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Imaging subsurface soil moisture dynamics using tomopgraphic profiling: observations and modelling

Zwieback, S., Hajnsek, I., Edwards-Smith, A. and Morrison, K. (2016) Imaging subsurface soil moisture dynamics using tomopgraphic profiling: observations and modelling. In: Geoscience and Remote Sensing Symposium (IGARSS), 2016 IEEE International, 10-15 July 2016, Beijing, China, pp. 5256-5259,

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To link to this item DOI: 10.1109/IGARSS.2016.7730369


Depth-resolved radar imaging at L- to X-band has barely been applied to soils owing to limitations imposed by wave absorption within the soil and the resolutions attainable from air- or spaceborne platforms. Rather, soils are commonly studied using radar systems that cannot resolve the depth component. In this study, we adapt tomographic profiling to image the wetting and drying of sandy soil using a ground-based radar with a depth resolution of about 10 cm. The depth-resolving capabilities are achieved using synthetic aperture processing of the measurements obtained with downward pointing antennas operating at C-band with 2 GHz bandwidth. The observed subsurface backscatter appears to be governed by the local soil moisture content and the soil moisture content above (absorption). When the soil moisture content changes, the observed differential interferometric phase and coherence are consistent with the notion that the total depth-averaged interferometric return is governed by volume scattering and wave propagation within the soil. However, existing models of the depth-averaged interferometric coherence do not include variations in the volume scattering power induced by soil moisture changes, which the backscatter observations indicate exist. Besides improving our understanding of the radar backscatter from heterogeneous soils, depth-resolved imaging may in future also provide direct information about the spatial variability of soil properties and soil moisture dynamics.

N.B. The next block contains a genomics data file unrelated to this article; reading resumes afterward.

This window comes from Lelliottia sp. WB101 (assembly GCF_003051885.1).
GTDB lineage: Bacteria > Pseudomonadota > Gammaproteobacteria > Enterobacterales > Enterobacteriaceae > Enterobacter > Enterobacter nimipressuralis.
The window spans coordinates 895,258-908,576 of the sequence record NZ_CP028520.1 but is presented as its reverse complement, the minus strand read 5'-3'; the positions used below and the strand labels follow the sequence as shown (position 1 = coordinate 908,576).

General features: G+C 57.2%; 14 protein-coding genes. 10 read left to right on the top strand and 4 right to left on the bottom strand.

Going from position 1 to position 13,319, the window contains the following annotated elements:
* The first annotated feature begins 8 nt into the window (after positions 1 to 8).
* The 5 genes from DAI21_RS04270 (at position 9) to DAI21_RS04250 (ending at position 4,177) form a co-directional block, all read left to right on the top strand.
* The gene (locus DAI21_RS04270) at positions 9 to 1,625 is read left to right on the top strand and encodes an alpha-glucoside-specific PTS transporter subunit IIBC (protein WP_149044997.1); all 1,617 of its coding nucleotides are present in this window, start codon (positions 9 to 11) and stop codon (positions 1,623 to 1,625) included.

Item Type:Conference or Workshop Item (Paper)
Divisions:Science > School of Mathematical, Physical and Computational Sciences > Department of Meteorology
ID Code:73525

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